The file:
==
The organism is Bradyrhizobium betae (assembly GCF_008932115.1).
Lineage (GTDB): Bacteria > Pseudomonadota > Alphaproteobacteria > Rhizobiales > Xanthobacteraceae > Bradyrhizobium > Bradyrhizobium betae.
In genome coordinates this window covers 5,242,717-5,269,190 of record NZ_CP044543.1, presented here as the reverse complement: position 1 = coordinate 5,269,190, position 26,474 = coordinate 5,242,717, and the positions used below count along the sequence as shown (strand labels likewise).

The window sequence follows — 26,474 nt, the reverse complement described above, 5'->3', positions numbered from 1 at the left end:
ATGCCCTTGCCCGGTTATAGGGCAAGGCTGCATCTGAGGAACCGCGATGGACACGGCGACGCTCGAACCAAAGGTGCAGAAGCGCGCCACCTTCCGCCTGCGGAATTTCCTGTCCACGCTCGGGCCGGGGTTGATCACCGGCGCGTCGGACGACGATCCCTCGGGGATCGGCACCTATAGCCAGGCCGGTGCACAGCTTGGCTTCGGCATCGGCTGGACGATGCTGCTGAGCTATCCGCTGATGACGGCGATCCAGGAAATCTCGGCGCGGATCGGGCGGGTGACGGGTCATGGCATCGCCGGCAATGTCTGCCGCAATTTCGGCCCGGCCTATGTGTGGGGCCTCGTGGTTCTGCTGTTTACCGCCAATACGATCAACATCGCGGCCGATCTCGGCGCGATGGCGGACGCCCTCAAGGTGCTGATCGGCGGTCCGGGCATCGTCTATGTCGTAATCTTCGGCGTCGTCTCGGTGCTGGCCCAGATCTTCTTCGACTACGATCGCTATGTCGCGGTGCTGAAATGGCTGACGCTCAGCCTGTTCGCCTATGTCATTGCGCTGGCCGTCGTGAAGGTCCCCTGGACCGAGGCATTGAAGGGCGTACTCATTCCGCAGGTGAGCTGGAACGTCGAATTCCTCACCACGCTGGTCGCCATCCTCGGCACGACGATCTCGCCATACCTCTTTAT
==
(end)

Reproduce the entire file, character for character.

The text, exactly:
The organism is Bradyrhizobium betae (assembly GCF_008932115.1).
Lineage (GTDB): Bacteria > Pseudomonadota > Alphaproteobacteria > Rhizobiales > Xanthobacteraceae > Bradyrhizobium > Bradyrhizobium betae.
In genome coordinates this window covers 5,242,717-5,269,190 of record NZ_CP044543.1, presented here as the reverse complement: position 1 = coordinate 5,269,190, position 26,474 = coordinate 5,242,717, and the positions used below count along the sequence as shown (strand labels likewise).

The window sequence follows — 26,474 nt, the reverse complement described above, 5'->3', positions numbered from 1 at the left end:
ATGCCCTTGCCCGGTTATAGGGCAAGGCTGCATCTGAGGAACCGCGATGGACACGGCGACGCTCGAACCAAAGGTGCAGAAGCGCGCCACCTTCCGCCTGCGGAATTTCCTGTCCACGCTCGGGCCGGGGTTGATCACCGGCGCGTCGGACGACGATCCCTCGGGGATCGGCACCTATAGCCAGGCCGGTGCACAGCTTGGCTTCGGCATCGGCTGGACGATGCTGCTGAGCTATCCGCTGATGACGGCGATCCAGGAAATCTCGGCGCGGATCGGGCGGGTGACGGGTCATGGCATCGCCGGCAATGTCTGCCGCAATTTCGGCCCGGCCTATGTGTGGGGCCTCGTGGTTCTGCTGTTTACCGCCAATACGATCAACATCGCGGCCGATCTCGGCGCGATGGCGGACGCCCTCAAGGTGCTGATCGGCGGTCCGGGCATCGTCTATGTCGTAATCTTCGGCGTCGTCTCGGTGCTGGCCCAGATCTTCTTCGACTACGATCGCTATGTCGCGGTGCTGAAATGGCTGACGCTCAGCCTGTTCGCCTATGTCATTGCGCTGGCCGTCGTGAAGGTCCCCTGGACCGAGGCATTGAAGGGCGTACTCATTCCGCAGGTGAGCTGGAACGTCGAATTCCTCACCACGCTGGTCGCCATCCTCGGCACGACGATCTCGCCATACCTCTTTAT